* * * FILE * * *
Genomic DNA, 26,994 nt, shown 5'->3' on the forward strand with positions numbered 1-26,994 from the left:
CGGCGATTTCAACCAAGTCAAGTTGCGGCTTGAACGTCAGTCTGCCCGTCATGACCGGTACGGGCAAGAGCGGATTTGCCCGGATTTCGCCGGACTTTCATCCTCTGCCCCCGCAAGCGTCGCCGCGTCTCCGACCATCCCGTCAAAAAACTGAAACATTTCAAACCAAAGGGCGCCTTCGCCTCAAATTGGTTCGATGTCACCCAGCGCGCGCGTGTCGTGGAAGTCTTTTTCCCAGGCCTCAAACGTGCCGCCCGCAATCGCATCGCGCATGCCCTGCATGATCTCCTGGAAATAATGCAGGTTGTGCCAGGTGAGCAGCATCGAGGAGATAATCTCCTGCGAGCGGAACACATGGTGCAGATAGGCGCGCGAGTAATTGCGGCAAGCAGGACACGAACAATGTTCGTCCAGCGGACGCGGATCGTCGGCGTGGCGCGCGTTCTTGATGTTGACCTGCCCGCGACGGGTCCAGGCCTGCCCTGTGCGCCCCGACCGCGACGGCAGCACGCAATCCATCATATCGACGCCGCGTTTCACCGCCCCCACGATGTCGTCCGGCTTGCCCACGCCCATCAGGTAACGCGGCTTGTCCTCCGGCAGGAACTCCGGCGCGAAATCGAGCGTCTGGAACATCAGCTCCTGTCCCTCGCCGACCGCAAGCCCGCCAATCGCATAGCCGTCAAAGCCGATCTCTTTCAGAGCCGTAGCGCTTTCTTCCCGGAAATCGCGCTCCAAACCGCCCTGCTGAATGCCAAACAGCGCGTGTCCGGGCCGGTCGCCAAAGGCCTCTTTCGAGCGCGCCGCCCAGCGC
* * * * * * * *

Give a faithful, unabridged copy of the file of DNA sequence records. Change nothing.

Genomic DNA, 26,994 nt, shown 5'->3' on the forward strand with positions numbered 1-26,994 from the left:
CGGCGATTTCAACCAAGTCAAGTTGCGGCTTGAACGTCAGTCTGCCCGTCATGACCGGTACGGGCAAGAGCGGATTTGCCCGGATTTCGCCGGACTTTCATCCTCTGCCCCCGCAAGCGTCGCCGCGTCTCCGACCATCCCGTCAAAAAACTGAAACATTTCAAACCAAAGGGCGCCTTCGCCTCAAATTGGTTCGATGTCACCCAGCGCGCGCGTGTCGTGGAAGTCTTTTTCCCAGGCCTCAAACGTGCCGCCCGCAATCGCATCGCGCATGCCCTGCATGATCTCCTGGAAATAATGCAGGTTGTGCCAGGTGAGCAGCATCGAGGAGATAATCTCCTGCGAGCGGAACACATGGTGCAGATAGGCGCGCGAGTAATTGCGGCAAGCAGGACACGAACAATGTTCGTCCAGCGGACGCGGATCGTCGGCGTGGCGCGCGTTCTTGATGTTGACCTGCCCGCGACGGGTCCAGGCCTGCCCTGTGCGCCCCGACCGCGACGGCAGCACGCAATCCATCATATCGACGCCGCGTTTCACCGCCCCCACGATGTCGTCCGGCTTGCCCACGCCCATCAGGTAACGCGGCTTGTCCTCCGGCAGGAACTCCGGCGCGAAATCGAGCGTCTGGAACATCAGCTCCTGTCCCTCGCCGACCGCAAGCCCGCCAATCGCATAGCCGTCAAAGCCGATCTCTTTCAGAGCCGTAGCGCTTTCTTCCCGGAAATCGCGCTCCAAACCGCCCTGCTGAATGCCAAACAGCGCGTGTCCGGGCCGGTCGCCAAAGGCCTCTTTCGAGCGCGCCGCCCAGCGC